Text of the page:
Are We Headed for Full Bezos?

Aug. 23, 2021
As the pandemic recedes, senior editor Pan Demetrakakes says the industry must decide how to treat employees.

In the past few months, three big stories relating to labor have been, in my opinion, indicative of where the American food industry’s workforce is and where it might be going.

No. 1: Tyson Foods announces in early August that it will require all employees, including plant floor workers, to be vaccinated against COVID-19. Tyson is the first major company to institute a vaccination requirement for so-called “front line” workers.

No. 2: A strike at the Frito-Lay plant in Topeka, Kan., is concluded after 20 days. The workers get two consecutive years of 2% raises and a guaranteed day off a week. Doesn’t sound like much? It does to people who routinely were forced to work 12-hour shifts, seven days a week.

No. 3: A New York Times exposé on Amazon, the country’s second-biggest employer, shows that CEO Jeff Bezos wants to keep turnover at his warehouses as high as possible. And he does: The average rate is 150%.

Let’s deconstruct these in reverse order.

Amazon doesn’t want its workers to stick around too long because once they do, they lose some of their initial enthusiasm for the job. So Amazon encourages high turnover with policies like cutting off step raises after three years and rarely promoting from within.

Amazon isn’t a food company per se, but its attitude toward turnover – and implicitly, toward its floor workers – is shared by many manufacturers, of all kinds. Churning through workers may be a good short-term strategy, especially in locations where Amazon is one of the few employment options, but it’s hard to see how it can be viable in the long run. You can use up and burn out employees like light bulbs, but eventually the supply of bulbs will run out.

Burnout is one of the biggest problems at the Topeka plant, as will happen when employees are forced to work 84 hours a week in temperatures that can range up to 140°F at the chip fryers. One of the worst abuses is so-called “suicide shifts,” wherein workers are told that, after working for eight hours, they would be expected to show up four hours early for their next shift.

Frito-Lay was requiring those kinds of hours because they find the plant hard to staff. Do you suppose that there might be a bit of a downward spiral involved? People in the Topeka area see their spouses, siblings, parents or friends come home from the plant exhausted and drenched in sweat (when they see them at all), and they think, Why would I want to work there? Which leads to more staffing problems, which leads to more mandatory overtime, and down and down we go.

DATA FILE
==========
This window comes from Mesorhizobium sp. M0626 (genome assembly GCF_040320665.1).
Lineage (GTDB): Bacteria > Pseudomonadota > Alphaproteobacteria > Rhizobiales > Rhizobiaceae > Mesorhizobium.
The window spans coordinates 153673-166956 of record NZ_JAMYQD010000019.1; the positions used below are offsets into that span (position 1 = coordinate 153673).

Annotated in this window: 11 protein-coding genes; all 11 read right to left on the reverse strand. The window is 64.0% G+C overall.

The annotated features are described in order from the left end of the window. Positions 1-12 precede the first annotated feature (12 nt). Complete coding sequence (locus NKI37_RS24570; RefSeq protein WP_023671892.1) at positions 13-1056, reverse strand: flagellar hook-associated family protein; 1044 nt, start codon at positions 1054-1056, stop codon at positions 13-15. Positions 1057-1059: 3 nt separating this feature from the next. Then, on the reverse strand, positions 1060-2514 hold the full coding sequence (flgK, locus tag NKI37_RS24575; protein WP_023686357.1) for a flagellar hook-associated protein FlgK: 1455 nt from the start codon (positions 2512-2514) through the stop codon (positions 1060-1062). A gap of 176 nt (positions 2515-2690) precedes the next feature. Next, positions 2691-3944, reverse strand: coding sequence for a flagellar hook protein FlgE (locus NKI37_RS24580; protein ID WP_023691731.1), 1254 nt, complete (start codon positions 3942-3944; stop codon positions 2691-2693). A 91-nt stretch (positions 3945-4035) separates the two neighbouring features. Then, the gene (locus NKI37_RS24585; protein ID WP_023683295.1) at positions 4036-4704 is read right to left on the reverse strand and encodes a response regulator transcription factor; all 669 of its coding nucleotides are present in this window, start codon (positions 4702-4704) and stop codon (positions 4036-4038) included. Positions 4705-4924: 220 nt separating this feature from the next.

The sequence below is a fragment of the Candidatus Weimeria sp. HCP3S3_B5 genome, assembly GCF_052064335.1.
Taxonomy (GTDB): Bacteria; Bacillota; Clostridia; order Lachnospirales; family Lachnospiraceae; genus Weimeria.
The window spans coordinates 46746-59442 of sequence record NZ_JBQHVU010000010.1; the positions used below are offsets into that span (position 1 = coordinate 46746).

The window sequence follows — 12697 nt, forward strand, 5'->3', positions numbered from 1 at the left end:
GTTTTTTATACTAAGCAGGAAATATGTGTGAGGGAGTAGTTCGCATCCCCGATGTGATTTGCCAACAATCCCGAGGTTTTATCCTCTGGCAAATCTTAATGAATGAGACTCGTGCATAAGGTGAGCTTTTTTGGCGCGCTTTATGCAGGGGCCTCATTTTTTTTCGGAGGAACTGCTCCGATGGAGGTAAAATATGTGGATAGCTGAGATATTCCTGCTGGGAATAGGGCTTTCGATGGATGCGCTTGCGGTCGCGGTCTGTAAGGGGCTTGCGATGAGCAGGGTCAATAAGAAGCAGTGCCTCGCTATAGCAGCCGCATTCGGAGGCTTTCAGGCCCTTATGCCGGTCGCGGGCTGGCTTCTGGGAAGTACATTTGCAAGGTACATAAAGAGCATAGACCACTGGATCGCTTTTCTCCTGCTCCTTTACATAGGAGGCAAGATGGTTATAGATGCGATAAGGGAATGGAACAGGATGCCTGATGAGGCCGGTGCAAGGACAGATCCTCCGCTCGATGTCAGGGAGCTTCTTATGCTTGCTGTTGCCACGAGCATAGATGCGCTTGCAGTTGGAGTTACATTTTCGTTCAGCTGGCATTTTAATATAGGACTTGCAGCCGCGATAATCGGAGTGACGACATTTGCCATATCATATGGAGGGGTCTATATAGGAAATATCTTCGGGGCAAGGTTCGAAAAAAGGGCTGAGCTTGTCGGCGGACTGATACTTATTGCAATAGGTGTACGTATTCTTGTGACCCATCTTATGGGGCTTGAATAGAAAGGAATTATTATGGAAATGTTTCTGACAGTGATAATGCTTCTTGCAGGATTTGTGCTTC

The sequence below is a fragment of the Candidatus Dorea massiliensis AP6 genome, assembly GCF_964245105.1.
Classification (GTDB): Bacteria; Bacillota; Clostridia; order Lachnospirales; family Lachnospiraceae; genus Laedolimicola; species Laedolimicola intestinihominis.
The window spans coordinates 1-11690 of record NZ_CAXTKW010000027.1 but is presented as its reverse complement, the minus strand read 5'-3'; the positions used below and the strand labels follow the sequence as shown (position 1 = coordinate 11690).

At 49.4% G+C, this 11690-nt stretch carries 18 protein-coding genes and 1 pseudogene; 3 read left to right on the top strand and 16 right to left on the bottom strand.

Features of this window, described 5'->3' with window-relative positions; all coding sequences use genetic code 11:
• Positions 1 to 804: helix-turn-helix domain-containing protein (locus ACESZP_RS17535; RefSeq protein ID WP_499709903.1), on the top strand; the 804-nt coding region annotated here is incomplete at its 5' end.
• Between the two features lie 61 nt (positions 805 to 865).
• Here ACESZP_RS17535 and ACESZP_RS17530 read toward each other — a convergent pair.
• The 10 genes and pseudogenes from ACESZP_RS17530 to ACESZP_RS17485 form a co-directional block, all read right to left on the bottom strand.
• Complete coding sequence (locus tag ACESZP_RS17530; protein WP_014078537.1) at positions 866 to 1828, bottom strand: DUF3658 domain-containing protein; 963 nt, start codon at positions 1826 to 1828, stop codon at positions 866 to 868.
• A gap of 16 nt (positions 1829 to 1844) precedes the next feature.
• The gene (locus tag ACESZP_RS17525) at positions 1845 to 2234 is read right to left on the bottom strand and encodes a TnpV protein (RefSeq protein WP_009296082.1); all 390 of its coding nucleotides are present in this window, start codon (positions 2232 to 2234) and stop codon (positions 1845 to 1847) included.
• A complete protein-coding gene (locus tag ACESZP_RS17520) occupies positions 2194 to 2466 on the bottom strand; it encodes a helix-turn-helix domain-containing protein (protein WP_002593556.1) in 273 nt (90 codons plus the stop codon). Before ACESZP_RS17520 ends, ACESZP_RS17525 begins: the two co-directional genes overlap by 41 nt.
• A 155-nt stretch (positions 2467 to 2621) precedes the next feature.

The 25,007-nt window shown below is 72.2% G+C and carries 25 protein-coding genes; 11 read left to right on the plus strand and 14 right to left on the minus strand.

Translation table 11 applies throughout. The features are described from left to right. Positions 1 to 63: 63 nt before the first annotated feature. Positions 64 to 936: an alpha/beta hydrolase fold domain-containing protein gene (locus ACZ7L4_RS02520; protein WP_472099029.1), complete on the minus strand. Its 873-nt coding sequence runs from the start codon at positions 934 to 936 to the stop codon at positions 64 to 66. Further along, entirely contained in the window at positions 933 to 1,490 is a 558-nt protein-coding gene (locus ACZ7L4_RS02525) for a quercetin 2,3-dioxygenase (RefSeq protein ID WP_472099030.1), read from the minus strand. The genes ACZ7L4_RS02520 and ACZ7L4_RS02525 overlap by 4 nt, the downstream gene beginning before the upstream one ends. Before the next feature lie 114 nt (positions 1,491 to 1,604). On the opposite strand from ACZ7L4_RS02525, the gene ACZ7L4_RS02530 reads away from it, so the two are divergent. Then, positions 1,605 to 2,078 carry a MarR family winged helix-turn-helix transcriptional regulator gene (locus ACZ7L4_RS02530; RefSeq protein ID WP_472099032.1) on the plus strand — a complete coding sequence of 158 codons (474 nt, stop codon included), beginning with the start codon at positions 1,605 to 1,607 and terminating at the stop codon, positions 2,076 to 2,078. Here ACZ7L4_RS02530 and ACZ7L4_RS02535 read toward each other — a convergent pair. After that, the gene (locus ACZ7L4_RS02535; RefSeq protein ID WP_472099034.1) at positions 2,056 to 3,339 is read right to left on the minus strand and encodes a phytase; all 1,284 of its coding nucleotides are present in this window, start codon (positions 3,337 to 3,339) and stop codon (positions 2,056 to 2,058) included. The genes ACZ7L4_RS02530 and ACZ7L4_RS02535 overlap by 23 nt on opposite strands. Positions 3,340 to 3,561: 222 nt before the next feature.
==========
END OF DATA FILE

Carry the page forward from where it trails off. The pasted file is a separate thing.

Of course, there’s an even bigger potential problem than burnout these days: Dying of a disease you caught on the job. Which brings up our first story.

Like many meat and poultry processors, Tyson Foods has had a terrible time in the pandemic. According to the Food & Environment Reporting Network, Tyson has had more than 12,500 COVID cases in its plants, with 39 deaths, as of early August.

As it struggled to get out of the pandemic, Tyson was faced with an intolerable situation: vaccine resistance, a second plague atop the first. It set up vaccination sites at its plants; it paid workers to get the shots; but the vax rate for Tyson’s 56,000-odd workers stubbornly remained at less than half.

So CEO Donnie King issued a mandate on Aug. 3: Floor workers have until Nov. 1 to get vaccinated. “We take this step today because nothing is more important than our team members’ health and safety,” King wrote in the memo.

That’s a nice thought, but King could have added: “...insofar as it affects our operations.” Tyson hasn’t exactly been an innocent victim in the pandemic. It has been accused of egregious behavior, most notably a plant manager organizing a pool to bet on how many workers would get COVID, and is currently defending itself against several lawsuits.

The point is that as the food industry emerges from the pandemic, it has some choices to make regarding its attitude toward its workforce. Doing the right thing, like requiring vaccinations, is easy when there’s an immediate payoff, like having workers not die.

Once this low-hanging fruit is plucked, it’ll be time for food processors to decide how they want to relate to their workforce. Will they seek to establish a healthy long-term relationship by implementing measures that may have immediate costs, like raising pay and improving conditions?

Or will they go full Bezos?

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